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Google Doodle Celebrates Scientist Har Gobind Khorana, Who Helped Better Understand DNA

10 January 2018

Google is marking what would have been Har Gobind Khorana's 96th birthday with a doodle to celebrate the Nobel Prize winner's accomplishments in the field of biochemistry.

"Dr. Khorana made a second scientific breakthrough when he constructed the first synthetic gene", writes Google on its Google Doodle blog.

Popular search engine Google also designed its homepage on Tuesday dedicated to the scientist on his birth anniversary. The tiny engineered organism was a massive leap forward, helping launch the biotechnology sector and blazing a trail for scientists looking to manipulate life at its most fundamental levels, including recent work on editing genomes using the CRISPR/Cas9 system. His family was the only literate one in the village, which had a mere 100 people.

Google honors scientist Har Gobind Khorana with new Doodle

Bangalore-based illustrator Rohan Dahotre shared the 1968 Nobel Prize in Physiology or medicine with two colleagues named Robert Holley and Marshall Nirenberg who presented Khorana in the doodle. In 1952, Khorana started his research on DNA at the University of British Columbia. The three scientists cracked the code that is DNA as they learned about the inner functions of the nucleotides - discovering that the order of nucleotides determines which amino acids are built.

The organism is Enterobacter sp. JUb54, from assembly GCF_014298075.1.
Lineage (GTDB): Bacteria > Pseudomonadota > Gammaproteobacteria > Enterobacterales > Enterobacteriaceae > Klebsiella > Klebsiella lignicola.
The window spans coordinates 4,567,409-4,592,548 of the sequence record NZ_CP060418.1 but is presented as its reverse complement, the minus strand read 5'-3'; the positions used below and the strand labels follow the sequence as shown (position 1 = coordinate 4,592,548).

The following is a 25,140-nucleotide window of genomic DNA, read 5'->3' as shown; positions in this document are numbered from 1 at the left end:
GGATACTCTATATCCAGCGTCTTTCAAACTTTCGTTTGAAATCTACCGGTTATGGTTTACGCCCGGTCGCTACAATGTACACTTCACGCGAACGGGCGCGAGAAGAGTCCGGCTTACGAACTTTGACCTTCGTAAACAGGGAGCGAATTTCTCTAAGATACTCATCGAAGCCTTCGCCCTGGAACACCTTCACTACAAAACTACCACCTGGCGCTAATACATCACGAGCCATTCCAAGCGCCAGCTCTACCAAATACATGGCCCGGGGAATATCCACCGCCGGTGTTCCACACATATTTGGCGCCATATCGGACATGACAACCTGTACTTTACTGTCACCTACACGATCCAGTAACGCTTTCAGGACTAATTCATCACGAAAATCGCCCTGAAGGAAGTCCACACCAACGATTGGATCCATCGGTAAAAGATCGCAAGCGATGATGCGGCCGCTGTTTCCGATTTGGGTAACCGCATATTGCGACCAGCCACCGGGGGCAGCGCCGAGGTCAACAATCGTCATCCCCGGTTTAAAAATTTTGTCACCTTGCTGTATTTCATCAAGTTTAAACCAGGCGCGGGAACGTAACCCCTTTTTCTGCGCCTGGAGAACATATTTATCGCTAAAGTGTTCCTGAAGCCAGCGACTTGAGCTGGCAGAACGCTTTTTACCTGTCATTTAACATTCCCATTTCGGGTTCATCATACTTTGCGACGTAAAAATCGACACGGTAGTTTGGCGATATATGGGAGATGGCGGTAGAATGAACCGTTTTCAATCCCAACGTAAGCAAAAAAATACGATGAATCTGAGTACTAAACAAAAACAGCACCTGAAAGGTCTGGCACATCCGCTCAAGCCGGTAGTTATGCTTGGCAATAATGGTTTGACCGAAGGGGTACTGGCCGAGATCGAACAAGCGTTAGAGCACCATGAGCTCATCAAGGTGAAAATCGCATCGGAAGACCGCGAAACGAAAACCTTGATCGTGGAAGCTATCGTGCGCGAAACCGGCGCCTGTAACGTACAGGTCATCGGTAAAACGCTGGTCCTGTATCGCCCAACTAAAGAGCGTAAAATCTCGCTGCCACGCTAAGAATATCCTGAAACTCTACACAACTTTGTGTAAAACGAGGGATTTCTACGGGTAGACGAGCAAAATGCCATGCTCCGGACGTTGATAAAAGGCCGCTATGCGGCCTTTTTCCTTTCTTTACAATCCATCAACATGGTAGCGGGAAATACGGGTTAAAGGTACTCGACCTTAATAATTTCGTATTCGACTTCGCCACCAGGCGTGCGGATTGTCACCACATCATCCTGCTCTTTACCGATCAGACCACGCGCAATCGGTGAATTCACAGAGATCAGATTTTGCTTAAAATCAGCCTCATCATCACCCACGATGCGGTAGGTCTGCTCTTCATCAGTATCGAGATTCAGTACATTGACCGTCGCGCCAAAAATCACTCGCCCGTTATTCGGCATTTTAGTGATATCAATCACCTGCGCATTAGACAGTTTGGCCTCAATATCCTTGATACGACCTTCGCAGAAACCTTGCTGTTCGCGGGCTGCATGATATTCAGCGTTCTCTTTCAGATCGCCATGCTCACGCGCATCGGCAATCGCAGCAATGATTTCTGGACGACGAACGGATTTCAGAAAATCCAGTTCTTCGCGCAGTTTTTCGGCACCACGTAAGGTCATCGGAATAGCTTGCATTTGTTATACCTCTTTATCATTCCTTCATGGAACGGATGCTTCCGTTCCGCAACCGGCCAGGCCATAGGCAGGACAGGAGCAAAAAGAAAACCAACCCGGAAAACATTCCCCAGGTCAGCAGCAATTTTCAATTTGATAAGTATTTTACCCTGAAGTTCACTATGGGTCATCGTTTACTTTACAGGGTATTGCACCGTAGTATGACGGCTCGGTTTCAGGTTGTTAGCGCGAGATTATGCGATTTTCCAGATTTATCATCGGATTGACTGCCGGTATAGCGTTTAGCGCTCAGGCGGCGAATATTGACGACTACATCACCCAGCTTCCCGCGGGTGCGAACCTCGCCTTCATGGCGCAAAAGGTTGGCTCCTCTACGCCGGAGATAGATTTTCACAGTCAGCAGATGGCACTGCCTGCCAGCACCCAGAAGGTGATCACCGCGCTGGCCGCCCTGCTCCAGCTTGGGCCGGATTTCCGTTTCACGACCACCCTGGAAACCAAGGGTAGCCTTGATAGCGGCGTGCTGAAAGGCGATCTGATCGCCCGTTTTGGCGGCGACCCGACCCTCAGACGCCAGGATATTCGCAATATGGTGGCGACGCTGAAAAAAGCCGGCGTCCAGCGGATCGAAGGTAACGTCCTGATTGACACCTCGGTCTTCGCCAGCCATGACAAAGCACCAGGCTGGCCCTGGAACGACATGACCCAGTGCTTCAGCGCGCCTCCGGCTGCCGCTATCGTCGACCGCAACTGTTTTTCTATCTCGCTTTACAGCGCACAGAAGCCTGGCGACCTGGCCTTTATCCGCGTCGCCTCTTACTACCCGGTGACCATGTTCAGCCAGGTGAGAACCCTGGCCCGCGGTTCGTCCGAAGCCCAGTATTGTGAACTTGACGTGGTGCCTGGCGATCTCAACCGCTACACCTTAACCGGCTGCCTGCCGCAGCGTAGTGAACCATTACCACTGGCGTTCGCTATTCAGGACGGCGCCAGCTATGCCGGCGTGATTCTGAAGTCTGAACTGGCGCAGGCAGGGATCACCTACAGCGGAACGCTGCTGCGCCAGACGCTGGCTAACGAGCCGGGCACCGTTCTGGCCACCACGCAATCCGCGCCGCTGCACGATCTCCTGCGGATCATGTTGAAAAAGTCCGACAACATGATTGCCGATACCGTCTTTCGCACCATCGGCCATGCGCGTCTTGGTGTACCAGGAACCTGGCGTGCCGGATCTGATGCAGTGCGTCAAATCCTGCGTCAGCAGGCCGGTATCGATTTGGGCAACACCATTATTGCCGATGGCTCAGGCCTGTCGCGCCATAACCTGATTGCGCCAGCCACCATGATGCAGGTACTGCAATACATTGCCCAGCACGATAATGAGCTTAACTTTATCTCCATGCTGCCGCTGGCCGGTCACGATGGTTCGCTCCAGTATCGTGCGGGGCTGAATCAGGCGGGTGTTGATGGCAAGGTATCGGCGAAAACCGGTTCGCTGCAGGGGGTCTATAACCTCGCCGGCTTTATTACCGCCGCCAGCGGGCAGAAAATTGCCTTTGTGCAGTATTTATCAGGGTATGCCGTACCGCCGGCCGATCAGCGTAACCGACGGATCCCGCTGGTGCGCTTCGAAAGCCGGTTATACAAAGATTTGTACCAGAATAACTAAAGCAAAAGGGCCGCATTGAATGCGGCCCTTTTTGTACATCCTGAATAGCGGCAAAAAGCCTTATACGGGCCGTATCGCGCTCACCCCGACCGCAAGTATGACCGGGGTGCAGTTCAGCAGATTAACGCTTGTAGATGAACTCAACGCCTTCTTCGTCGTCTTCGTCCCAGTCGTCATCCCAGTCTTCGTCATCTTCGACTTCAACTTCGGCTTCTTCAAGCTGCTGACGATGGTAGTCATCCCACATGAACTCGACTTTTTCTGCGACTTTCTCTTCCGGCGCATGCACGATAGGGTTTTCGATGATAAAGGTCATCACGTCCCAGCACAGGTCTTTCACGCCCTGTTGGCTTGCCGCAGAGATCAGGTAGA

-Married to Swiss Esther Elizabeth Sibler, Khorana's biography praised Sibler for bringing a "consistent sense of purpose.at a time when, [Har] Khorana felt out of place everywhere and at home nowhere". Khorana also became an expert on the chemical synthesis of proteins and nucleic acids. Three years later, he continued on to Switzerland for a postdoctoral year at ETH Zurich, a university known for its contributions to chemistry, physics, and mathematics. His death was announced by the Massachusetts Institute of Technology where he was a professor emeritus.

Khorana lived in India until 1945 and then moved to England to study for a Ph.D degree at the University of Liverpool, after which he received a Fellowship award from the Indian government. He is survived by his children Julia and Davel.

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Google Doodle Celebrates Scientist Har Gobind Khorana, Who Helped Better Understand DNA